team. Then he returned west to also go to Foothill, where he won the
JC State Doubles Championship with his good pal Larry Stefanki, who
went on to become a world-class player and coach.
After Foothill, Rich played on scholarship at the University of Washington,
then became a successful tennis director at Mission Hills Country Club
and at Stockton’s Marina Yacht & Tennis Club. Still, he yearned
to fulfill his dream — to play on the ATP Tour.
“Fortunately,” Rich recalled, “the club owners and
members [in Stockton] were really behind me. They threw a party that
raised enough money to send me to Australia, where I could pick up my
first ATP point.” Despite having a coaching job that allowed him
to play only a few months a year, he was still able to maintain a world
ranking in singles and doubles for five years, which enabled him to
enter the Wimbledon and U.S. Open qualifying draws.
Eighteen years ago, thanks to his celebrated reputation, Sacramento’s
Spare Time Inc. hired Rich, and since then his academy’s players
have won 15 national titles.
Originally viewed as a “poster boy”
and “returning prince,” Chris became skeptical, noting
“the Austrians need to document everything, and in an environment
that is emotionally and
politically charged...we’re fighting the system, the culture,
Meanwhile, Chris got a tennis scholarship to the University
of Utah and then managed a club in Aptos. But at 25 he realized he was
more of a tech guy than a tennis junkie. A digital publishing pioneer,
he helped found start-up companies, was an inventor and created digital
productions for the Grammys.
In ‘91, 20 years after Elizabeth’s death, Rich and Chris
had (to a degree) come to grips with their feelings about the mother
they lost and the problematic childhood they endured by finally placing
a headstone on her grave. But they had no hint of the secrets buried
with her until they heard from the bank a decade later. They soon realized
that they would have to take a bittersweet journey to Vienna.
Sure, Rich and Chris hadn’t traveled together since their college
days (they both had long been married and each had two kids), but they
soon mustered the strength and finesse of a fine doubles team —
at least when it came to discovering and dissecting arcane info. “Rich
is the details guy, I’m the issues guy,” Chris reported.
“We’ve played doubles a few times and had great wins. Rich
really studies the fundamentals. I play more by gut.”
After gaining a better understanding of their case, the duo wanted to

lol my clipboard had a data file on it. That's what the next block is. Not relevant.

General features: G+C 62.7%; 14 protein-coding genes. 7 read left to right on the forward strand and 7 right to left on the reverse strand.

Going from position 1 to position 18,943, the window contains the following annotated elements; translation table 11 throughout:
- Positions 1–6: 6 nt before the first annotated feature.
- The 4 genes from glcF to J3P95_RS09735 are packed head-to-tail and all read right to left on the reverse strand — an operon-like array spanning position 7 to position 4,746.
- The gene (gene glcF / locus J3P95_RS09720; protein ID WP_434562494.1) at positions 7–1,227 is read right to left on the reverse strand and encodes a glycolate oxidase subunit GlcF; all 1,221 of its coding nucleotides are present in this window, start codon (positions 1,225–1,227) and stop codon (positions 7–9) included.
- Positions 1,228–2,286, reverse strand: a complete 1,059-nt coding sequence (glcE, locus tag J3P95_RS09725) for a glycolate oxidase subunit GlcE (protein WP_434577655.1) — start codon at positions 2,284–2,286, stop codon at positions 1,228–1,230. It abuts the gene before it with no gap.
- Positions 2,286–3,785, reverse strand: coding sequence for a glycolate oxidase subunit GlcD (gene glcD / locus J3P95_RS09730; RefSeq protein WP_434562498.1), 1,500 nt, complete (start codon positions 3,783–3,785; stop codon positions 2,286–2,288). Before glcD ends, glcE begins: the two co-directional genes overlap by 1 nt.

publicly honor the memory of their mother and apply direct media pressure
on the Austrian government to hold them accountable for the reparations
program they had undertaken with the U.S.
In ‘01, the Austrian and U.S. governments, along with Jewish groups,
signed a reparations agreement, but the $210 million fund could not
be touched because of two class-action lawsuits, one in N.Y. and one
in L.A., with about 250 claimants. Although they’ve considered
it, Chris and Rich have not become claimants in either of the suits.
“I don’t know which way the decision will go for the Andrews
brothers. An arbitration panel composed of Austrian and U.S. representatives
will eventually decide their case,” said Austria’s consul
general, Peter Launsky-Tieffenthal, who noted that the Andrews case
is one of 17,000 on the docket, adding, “Unfortunately, the General
Settlement Fund has not yet been able to make payments because of the
two class-action suits which have been filed against Austria, and reparations
from the fund can only be dispensed once legal peace has been declared
by all parties.”
The brothers were initially embraced in Austria as “poster boys,”
“long-lost heirs” and “returning princes.” But
their own attitude soon shifted due to the Austrian government’s
“In a sense, history is stonewalling us,” explains Chris.
“The Austrians need to document everything, and in an environment
that is emotionally and politically charged, and that creates a certain
culture. We’re fighting the system, the culture, the process —
rather than any particular person. Because what’s okay in that
environment is not acceptable to us.”
Further investigation of the brothers’ maternal
family tree also revealed that their relatives had opened a match factory
in Czechoslovakia (which included, get this, a built-in tennis court)
that enjoyed a monopoly throughout the Austro-Hungarian empire. Plus,
there were family-owned sugar and chemical plants and a brewery. Besides
Schmidgasse 14, the Andrews brothers have filed 25 claims for other
family properties, liquidated businesses and insurance policies worth
a whopping $23 million.
Would the Andrews brothers have a better chance of reclaiming their
properties if there were no political implications relating to the U.S.